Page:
61
   

The Confederacy was About Slavery

 
 
High Seas
 
  0  
Reply Thu 3 Jun, 2010 07:32 am
@panzade,
Please try to learn reading - you're not also claiming to be a victim of ebonics, by any chance? The quote "obfuscated twaddle about state's rights" is clearly 1. linked to Snood's original post (blue-colored link on top of form), 2. headed by "Snood wrote" in bold, and 3. placed in a quotation box. Still I'm happy to supply this reading comprehension aid, as 4. If that's still not enough, come back and try to explain your problem, maybe there's a 5. Smile


P.S. someone just IM'd me with #5 which I'm happy to post: a link to the original post, last one on the previous page:
http://able2know.org/topic/145429-4#post-4005408

There's no number 6 reading aid, far as I know, so try and manage with these 5.
dyslexia
 
  5  
Reply Thu 3 Jun, 2010 07:37 am
actually the cause of the civil war was the price of cotton dropping into the cellar on the london market.
DrewDad
 
  2  
Reply Thu 3 Jun, 2010 07:43 am
@High Seas,
As an insight into the workings of dementia, I'd be interested to hear how you interpret "twaddle about state's rights" to be a statement supporting state's rights.
High Seas
 
  1  
Reply Thu 3 Jun, 2010 07:44 am
@dyslexia,
Cotton was already mentioned as an economic factor. Napoleon had opened up Egypt as a top-quality, cheap source. Naturally prices collapsed. Btw, Dys, since you're also following the other thread on the nuclear option for the Gulf disaster, do you happen to know if the pilot of the USAF plane who inadvertently dropped an armed nuclear weapon a few miles offshore Savannah, Georgia, was any kind of friend of Snood here?

The device is still missing, presumed buried by alluvial sludge. Unless Snood, D-Dad, or Panzade already found it and are keeping quiet about it Smile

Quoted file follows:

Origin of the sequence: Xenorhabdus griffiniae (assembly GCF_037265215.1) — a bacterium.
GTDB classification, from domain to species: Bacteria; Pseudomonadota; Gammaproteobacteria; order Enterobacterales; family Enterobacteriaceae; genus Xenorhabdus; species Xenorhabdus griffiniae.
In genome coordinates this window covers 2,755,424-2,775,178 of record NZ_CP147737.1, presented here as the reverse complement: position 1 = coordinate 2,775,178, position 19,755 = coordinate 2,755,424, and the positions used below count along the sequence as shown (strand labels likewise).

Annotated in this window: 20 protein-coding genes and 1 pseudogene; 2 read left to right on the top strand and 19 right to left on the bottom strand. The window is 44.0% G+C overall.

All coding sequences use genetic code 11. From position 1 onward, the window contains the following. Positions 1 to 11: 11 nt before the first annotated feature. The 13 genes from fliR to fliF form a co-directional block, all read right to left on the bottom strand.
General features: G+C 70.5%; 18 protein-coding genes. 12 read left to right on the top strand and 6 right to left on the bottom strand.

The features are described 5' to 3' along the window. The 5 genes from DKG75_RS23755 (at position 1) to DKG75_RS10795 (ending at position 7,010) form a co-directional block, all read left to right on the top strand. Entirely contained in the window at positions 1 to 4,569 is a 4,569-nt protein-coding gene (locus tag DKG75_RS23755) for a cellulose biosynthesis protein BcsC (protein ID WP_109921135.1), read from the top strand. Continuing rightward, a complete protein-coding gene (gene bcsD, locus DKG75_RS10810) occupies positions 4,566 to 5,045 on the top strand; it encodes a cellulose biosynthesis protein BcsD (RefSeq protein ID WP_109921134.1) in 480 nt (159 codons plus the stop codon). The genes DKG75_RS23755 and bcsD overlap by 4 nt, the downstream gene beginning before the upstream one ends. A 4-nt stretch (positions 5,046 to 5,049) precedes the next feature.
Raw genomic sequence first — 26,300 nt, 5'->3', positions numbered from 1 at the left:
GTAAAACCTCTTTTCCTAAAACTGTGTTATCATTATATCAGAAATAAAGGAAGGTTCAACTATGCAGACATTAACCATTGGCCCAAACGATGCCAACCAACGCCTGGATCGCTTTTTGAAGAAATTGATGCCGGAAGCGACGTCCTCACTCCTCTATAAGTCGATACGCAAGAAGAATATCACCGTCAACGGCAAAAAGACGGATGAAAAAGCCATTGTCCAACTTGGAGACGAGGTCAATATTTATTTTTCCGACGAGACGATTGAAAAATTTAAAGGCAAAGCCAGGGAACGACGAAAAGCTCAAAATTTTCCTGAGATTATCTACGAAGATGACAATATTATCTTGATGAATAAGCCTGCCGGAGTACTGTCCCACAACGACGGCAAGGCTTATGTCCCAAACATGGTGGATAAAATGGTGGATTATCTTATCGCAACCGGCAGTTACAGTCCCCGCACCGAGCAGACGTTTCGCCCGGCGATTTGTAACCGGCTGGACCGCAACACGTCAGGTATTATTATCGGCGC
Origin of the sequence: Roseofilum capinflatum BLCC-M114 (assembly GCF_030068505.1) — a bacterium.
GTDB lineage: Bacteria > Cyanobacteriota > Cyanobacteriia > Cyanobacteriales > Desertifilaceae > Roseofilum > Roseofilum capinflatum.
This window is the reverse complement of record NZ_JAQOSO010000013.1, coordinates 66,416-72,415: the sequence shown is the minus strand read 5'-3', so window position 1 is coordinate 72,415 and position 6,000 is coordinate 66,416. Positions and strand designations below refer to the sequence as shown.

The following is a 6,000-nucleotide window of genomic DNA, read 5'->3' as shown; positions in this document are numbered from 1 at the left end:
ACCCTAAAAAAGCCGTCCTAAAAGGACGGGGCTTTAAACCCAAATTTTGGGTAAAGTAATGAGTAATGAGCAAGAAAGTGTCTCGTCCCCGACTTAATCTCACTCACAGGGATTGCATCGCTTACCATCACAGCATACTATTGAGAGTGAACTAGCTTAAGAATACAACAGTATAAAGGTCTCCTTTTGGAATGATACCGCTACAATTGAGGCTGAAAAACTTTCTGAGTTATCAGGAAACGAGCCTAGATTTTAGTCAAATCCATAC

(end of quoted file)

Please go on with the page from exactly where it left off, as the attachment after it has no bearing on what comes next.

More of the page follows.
panzade
 
  1  
Reply Thu 3 Jun, 2010 07:45 am
@High Seas,
You're cute when you're confused Wink
High Seas
 
  1  
Reply Thu 3 Jun, 2010 07:47 am
@DrewDad,
DrewDad wrote:

As an insight into the workings of dementia, I'd be interested to hear how you interpret "twaddle about state's rights" to be a statement supporting state's rights.

Another illiterate has joined the fray - this is the last time I'll repeat this: there's NO such thing as "state's rights".

States' rights, on the other hand, is in the Constitution - a document neither you nor any of your cohorts ever heard of.
High Seas
 
  1  
Reply Thu 3 Jun, 2010 07:49 am
@panzade,
You're never cute when you prove yourself to be a victim of ebonics, or bilingual education, or illiteracy. Go back and read - any confusion is yours.
0 Replies
 
High Seas
 
  0  
Reply Thu 3 Jun, 2010 07:54 am
@dyslexia,
dyslexia wrote:

actually the cause of the civil war was the price of cotton dropping into the cellar on the london market.

That was a result, not a cause. I'm not going to argue with the insane (D-dad), the ebonics-victims (Snood et al), or the bilingual-education-victims (Panzade et al) but I hope you come back to the Gulf oil spill thread soon. These other clowns go into ignore where they belong. See you; best to Diane.
0 Replies
 
dyslexia
 
  2  
Reply Thu 3 Jun, 2010 07:56 am
@High Seas,
I do remember when the USAF pilot dropped his nuclear armed jet into the lake on New York Mountain in Colorado. It was (they say) a suicide because he had been outed for being gay. I quit fishing that lake which is sad because that was my favorite fishing lake in colorado.
DrewDad
 
  0  
Reply Thu 3 Jun, 2010 08:00 am
@High Seas,
If I say "its" instead of "it's", does your brain explode?
0 Replies
 
High Seas
 
  1  
Reply Thu 3 Jun, 2010 08:26 am
@dyslexia,
Those weapons were all recovered, as were the ones left unattented on a runway in Louisiana for nine hours >
Quote:
Had the plane crashed, there would not have been a nuclear explosion but plutonium could have leaked into the surrounding area....The real threat was not from the weapons, but from the staggeringly lax security used to guard them. It appears that airmen had replaced the official procedures for handling the missiles with an “informal” schedule of their own, according to an official. By August 29 they had already dispatched 200 missiles to Louisiana and grown careless about the drill.

> but the one offshore Savannah is still missing. You can safely go back and start fishing in any Colorado lake Smile
dyslexia
 
  2  
Reply Thu 3 Jun, 2010 08:33 am
@High Seas,
Quote:
You can safely go back and start fishing in any Colorado lake
the only safety issues I was ever concerned about were the US military quarantine protocols surrounding the lake. well that and it's a 3 1/2 hike up the side of New York Mountain and since I had my hip replaced I just can't manage the trek.
0 Replies
 
joefromchicago
 
  6  
Reply Thu 3 Jun, 2010 09:05 am
@High Seas,
High Seas wrote:
Large-scale mechanized agriculture became possible in the middle of the 19th century due to the many inventions of the industrial revolution. Slaves were no longer economically valuable, and would have to be let go anyway, whatever the crop - in the Southern States it was mostly cotton, but that's immaterial.